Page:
Postcards:  I have two very nice cookie tins STUFFED with unused postcards that were brought back from my travels and from when my parents would travel around Europe.  I always figured I would use them one day.  Now the only postcards I send out are ones that advertise my books.  Give them up?  Not on your life.

Paperclips Office Supplies:
  Do I really need to have so many pens and pencils?  Staples.  Gummed hole reinforcements.  Glassine envelopes.  Lion clips.  Glue Sticks.  Highlighters.  White Out. Post-It Notes.  Envelopes (in various sizes). The answer to that is YES!!!

I also kept two chess sets, all my ribbon, some craft supplies.  Little boxes.  (Hey, they some in handy at Christmas time.)

So, yes, there is more room in the closet, but there'd be a lot more if I could part with more stuff.


Tuesday, September 21, 2010

It's GOT to go!

Thanks to the cleaning lady who comes for a couple of hours every couple of weeks, my house is nice and clean, and pretty tidy, too.  Except for my office.

I know, I've ragged before on how messy my desk is (and I moved a bunch of papers, so it's not bad today), but the office itself still feels like a warehouse with all the boxes of books and bookmarks and piles of papers.

Somethings GOT to go.  Okay, I did clear out a bunch of boxes the other day and took them down to the basement to hide, er store them.  I need them.  I'm constantly sending stuff out and need (especially small) boxes.

Overflowing closet What's got to happen is a major closet dump.  I have stuff in there I can't even get to because there's so much piled in there.  (Think Fibber Magee's closet.)  If I could part with the stuff I no longer need/use, I'd reclaim my leather reading chair and wouldn't trip over boxes of bookmarks.

Most of the stuff in the closet consists of file boxes of old stories, office supplies, and stuff leftover from my days as a dealer in an antiques co-op.  That's the stuff I've had a hard time parting with.  I miss those days something terrible, but not enough to go back into business.  It was just too time consuming for too little profit.  (Kind of like being an author, but I didn't get to stay home and sit around in my sweats.)

So, they've got to go.  Things like baby socks.  (Yeah, I'd buy them and make catnip toys out of them.  They were a big hit.  I always made new ones for Chester, so he's got about 12 of them lying around the house somewhere.)  Picture frames.  Plate stands (I think I have about 20 of them).  Ribbon.  (I used them for my fancy-schmancy tags and have about 20 spools in different colors.) I have a HUGE bag of potholder loops.  (As a kid, I loved to make potholders.  For some reason, I just kept buying the things at garage sales.  But now it's time for them to go.)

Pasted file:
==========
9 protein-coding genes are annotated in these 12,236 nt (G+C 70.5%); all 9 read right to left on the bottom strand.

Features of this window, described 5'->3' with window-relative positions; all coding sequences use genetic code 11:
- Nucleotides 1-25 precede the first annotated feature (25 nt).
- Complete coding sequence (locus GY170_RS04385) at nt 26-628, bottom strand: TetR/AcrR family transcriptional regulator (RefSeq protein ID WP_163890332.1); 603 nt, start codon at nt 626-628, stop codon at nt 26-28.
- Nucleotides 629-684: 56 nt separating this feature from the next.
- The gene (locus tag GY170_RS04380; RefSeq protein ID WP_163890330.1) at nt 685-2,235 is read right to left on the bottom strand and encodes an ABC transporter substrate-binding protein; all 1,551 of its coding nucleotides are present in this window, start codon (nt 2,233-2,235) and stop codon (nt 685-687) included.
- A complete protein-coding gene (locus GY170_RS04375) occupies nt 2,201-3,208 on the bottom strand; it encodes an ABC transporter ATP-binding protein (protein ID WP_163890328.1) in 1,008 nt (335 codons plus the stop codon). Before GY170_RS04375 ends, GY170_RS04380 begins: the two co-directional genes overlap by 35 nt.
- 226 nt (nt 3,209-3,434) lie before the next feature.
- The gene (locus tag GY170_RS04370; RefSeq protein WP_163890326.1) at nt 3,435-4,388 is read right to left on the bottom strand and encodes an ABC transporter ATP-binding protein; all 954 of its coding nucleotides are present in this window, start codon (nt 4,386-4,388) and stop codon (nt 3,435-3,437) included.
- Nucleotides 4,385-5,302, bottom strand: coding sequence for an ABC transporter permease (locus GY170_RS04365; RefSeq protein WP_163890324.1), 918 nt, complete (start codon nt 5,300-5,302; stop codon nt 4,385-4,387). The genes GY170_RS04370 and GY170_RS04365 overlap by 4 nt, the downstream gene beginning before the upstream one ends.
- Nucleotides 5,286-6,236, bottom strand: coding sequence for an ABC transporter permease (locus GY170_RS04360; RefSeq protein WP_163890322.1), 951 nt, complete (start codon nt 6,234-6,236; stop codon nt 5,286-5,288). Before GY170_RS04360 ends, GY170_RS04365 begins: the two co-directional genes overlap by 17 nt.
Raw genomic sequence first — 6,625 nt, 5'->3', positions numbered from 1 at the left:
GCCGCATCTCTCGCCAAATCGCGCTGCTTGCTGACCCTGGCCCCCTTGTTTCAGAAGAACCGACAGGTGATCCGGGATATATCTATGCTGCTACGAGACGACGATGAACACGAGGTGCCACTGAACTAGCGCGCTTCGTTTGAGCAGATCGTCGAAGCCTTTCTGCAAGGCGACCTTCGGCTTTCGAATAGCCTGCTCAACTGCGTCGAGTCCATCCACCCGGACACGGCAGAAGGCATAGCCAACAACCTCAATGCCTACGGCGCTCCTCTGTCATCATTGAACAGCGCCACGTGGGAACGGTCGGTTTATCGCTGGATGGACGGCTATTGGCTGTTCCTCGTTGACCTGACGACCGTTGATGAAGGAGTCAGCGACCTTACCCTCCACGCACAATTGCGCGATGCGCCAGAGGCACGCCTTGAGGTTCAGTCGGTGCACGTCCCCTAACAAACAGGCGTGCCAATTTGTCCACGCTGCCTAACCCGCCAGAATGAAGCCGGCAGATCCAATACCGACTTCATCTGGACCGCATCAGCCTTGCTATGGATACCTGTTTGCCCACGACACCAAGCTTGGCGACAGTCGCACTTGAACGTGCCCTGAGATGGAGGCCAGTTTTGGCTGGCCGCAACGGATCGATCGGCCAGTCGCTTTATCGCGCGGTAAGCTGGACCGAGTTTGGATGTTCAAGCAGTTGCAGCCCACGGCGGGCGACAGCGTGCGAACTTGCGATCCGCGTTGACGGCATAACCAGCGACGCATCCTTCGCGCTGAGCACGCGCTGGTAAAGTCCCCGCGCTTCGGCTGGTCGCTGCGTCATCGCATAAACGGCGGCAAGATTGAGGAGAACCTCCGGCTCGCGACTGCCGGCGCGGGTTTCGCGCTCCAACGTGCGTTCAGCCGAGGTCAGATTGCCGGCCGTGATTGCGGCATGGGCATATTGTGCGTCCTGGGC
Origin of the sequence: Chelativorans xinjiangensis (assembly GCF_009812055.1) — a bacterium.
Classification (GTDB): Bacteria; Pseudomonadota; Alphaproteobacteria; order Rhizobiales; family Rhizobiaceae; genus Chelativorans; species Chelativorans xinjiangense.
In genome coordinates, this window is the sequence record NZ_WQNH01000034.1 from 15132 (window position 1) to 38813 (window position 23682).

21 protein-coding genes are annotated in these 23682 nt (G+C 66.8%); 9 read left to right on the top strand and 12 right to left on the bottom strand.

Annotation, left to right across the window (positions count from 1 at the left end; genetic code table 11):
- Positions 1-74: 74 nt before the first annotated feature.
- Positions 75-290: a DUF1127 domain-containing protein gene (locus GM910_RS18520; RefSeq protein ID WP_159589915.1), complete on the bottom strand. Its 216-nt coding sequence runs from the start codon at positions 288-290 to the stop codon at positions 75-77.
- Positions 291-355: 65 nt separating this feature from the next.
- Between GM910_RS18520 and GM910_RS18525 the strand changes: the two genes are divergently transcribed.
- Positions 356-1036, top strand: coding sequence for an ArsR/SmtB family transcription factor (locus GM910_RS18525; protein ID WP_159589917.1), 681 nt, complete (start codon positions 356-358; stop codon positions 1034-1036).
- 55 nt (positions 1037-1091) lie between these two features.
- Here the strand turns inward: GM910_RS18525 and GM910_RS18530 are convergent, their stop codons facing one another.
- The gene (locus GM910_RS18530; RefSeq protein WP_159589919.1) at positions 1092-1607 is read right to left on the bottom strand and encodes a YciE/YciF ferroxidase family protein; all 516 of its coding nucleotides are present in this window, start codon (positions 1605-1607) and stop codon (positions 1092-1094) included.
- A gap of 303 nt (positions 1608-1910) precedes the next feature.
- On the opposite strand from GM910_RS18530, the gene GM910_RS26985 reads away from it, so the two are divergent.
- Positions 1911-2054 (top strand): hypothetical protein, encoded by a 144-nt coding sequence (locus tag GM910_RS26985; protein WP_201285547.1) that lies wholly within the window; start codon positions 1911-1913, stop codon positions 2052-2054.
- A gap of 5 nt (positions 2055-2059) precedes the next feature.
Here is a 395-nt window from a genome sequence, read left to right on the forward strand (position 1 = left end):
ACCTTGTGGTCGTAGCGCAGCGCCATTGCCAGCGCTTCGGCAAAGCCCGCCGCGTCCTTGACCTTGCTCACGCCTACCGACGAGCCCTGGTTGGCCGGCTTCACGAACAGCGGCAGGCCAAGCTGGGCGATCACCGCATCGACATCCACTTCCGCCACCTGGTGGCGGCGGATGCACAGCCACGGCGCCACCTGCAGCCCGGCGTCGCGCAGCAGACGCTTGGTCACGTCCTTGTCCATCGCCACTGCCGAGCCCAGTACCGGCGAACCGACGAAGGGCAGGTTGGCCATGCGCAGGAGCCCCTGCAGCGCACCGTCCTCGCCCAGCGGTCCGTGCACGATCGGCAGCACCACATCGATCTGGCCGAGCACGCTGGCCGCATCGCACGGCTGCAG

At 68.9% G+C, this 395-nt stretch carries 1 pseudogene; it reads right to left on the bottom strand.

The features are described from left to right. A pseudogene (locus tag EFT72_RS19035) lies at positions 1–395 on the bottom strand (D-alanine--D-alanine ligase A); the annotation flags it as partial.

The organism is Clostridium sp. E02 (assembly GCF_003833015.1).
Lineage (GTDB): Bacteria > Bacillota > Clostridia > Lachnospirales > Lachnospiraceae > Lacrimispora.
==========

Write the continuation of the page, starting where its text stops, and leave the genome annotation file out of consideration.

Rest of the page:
Yup.  That closet needs to be emptied ... so I can fill it up again.

What useless things do YOU have in YOUR closet?

Monday, September 20, 2010

And now it's the washer ...

First it was the DVD player, then hubby's computer -- and now the washer has died.

They say bad things happen in threes, so I'm hoping that's the end of it.

RIP The washer is at least 25 years old and I've never had any trouble with it at all.  But yesterday I threw in a small load of towels and headed back to the office.  Near the end of the cycle, I headed on back to the laundry room to find a puddle on the floor.  Well, if it was going to leak, at least it waited until the tub was nearly empty, or else it would have been a disaster.  (Um...think boxes of files in the basement right under the washing machine.  They'll be moved.)

But today is a real day of chaos.  The pool is going to be closed, the cleaning lady arrives, and the computer guy is coming.  I have a huge pile of clothes to be washed and even if we buy a new one today, they probably won't deliver it until the end of the week.  Thank goodness my mother lives 7 houses down the street (because I already went there yesterday to do an emergency load).

As it happens, she's having a new laundry set up installed this week so she doesn't have to climb up and down stairs for the old set up in the basement.  We're hoping that's all set by the end of the week, too.
Washer I'm not spending a million bucks on a new washer.  Have you seen the prices???  I'm getting a plain old top loader and hope I get another 25 years out of it, too.

Of course, the dryer is about the same age.  (Not sure exactly.  We're a "blended" utility family and it came with Hubby when we got married.)

My teeth are falling apart, I've got two cranky computers.  What else can go wrong?

Friday, September 17, 2010

I haven't heard a word in months....

Mute-swan Like a mute swan, my PC has been deathly quiet for a couple of months now.  One day I heard AOL tell me "You've got mail," and the next I didn't.

You can't watch videos without the sound.  They lose a LOT.

 You can't hear when new mail comes in so it will distract you from whatever work you're trying to get accomplished.

You can't hear what Whoopi had to say on the view yesterday.

It's boring.

Well, I'm hoping that'll change on Monday.  Mr. Lorna bought a new computer yesterday, only he's afraid to touch it.  So, he's called Mr. Computer Repair Geek.  This guy knows his stuff.  He's kept my e machine alive and well for the past five years, and I love this computer so much, I want him to keep it alive a bit (okay YEARS) longer.  (As I've mentioned before, I do not love my laptop (which is on the short list for replacement), and I do not love my iMac keyboard (any woman who doesn't bite her nails to the quick has GOT to hate it.  And they don't offer different styles.  Just the one).